I am embarking upon a new research project. Summary below. This project includes opportunities for undergraduate and graduate students. Click on link on the bottom for detailed description. Inquiries can be directed to firstname.lastname@example.org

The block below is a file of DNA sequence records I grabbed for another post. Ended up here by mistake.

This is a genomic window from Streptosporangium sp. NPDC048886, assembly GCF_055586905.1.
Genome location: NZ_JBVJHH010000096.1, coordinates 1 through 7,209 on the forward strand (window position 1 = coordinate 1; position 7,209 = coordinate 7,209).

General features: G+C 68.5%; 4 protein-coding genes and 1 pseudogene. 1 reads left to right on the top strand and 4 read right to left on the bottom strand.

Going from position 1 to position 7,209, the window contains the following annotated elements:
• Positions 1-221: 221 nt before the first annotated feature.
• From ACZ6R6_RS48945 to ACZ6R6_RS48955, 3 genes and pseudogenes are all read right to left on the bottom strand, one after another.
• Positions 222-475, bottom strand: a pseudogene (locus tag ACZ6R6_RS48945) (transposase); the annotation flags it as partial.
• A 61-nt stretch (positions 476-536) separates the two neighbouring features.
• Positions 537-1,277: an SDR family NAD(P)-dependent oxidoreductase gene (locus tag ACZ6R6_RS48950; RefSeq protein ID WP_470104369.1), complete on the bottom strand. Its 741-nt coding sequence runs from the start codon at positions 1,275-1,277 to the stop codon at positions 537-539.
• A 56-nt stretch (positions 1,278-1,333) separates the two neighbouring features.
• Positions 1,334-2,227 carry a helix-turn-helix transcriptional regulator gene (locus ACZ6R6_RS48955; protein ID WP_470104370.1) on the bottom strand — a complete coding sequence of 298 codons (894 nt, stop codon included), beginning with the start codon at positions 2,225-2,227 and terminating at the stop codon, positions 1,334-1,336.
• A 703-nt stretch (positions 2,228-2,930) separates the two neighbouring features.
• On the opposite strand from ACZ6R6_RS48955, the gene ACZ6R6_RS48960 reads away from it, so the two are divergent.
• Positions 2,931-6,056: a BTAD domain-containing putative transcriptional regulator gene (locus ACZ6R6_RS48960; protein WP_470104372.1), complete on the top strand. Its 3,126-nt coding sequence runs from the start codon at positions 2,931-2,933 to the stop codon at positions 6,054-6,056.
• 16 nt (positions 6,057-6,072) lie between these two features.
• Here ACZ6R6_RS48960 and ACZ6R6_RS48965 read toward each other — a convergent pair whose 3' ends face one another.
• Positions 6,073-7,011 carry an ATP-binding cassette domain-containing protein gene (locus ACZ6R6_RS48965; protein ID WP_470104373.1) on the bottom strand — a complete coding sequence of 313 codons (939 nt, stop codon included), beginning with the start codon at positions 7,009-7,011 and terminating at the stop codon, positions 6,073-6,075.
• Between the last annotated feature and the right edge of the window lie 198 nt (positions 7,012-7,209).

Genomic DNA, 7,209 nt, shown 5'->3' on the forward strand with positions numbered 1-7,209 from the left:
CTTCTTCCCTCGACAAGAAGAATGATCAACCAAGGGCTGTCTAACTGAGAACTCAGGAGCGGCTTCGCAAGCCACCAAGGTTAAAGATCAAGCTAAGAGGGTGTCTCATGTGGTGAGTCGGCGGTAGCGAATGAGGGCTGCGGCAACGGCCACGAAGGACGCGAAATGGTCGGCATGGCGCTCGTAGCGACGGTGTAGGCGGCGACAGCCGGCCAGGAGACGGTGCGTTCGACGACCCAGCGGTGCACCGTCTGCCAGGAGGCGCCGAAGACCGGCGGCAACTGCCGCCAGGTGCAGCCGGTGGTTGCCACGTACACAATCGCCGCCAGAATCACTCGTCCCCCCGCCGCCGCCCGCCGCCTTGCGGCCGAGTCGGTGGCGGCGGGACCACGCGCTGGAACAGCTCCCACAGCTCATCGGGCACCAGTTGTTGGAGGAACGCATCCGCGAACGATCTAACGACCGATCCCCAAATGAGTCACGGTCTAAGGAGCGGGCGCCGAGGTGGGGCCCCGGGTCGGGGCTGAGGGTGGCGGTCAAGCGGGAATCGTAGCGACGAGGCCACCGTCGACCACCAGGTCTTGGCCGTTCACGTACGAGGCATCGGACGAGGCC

Cities have an endless appetite for knowledge. Increasingly, cities are turning to data-driven and computationally intensive forms of urban analysis to address so-called ‘wicked problems’ (e.g. crime, poverty, climate change). Fueled by the proliferation of ‘big data’ and accelerating computational power, this data-driven urbanism is celebrated as offering new understandings of urban problems and new ‘smarter’ forms of urban governance and organization. In a short time, it has given rise to new sites and spaces such as urban observatories, urban laboratories, urban data platforms, urban operating systems and urban dashboards. Seen by many as cutting-edge and innovative, at the core of this data-driven urbanism is the timeworn belief that objective, evidence-based understandings of the city, arrived at using the scientific method, can improve the quality of urban life. This is one of the appeals of the new urban science. Its realist epistemology and instrumental rationality give the impression that research and planning processes can be uncoupled from the value-laden realities of urban politics. But several decades of scholarship in science studies challenges this impression: science is fully imbricated within networks of power, perceptions of validity and relations of trust. Moreover, space and place matter in the conduct of scientific inquiry. Issues of politics are fundamental to science and, by extension, the new urban science and data-driven urbanism. This research project will critically reflect upon the data-driven urbanism by concentrating analytical attention on the social and material assemblages and networks that make urban data viable. The project will undertake and compare case studies of data-driven urbanism (i.e. urban observatory, urban laboratory, urban data platforms) in Canadian cities. Each case study will tell stories of data-driven urbanism that reveal the complex assemblages of people, places, documents and technologies that must be held in place to produce data. By unpacking this ‘holding in place’ case studies will shed light on an important yet under-acknowledged political register in urban affairs. Furthermore, comparing and contrasting these case studies will illuminate what such registers mean for how cities are known and governed in the 21st century.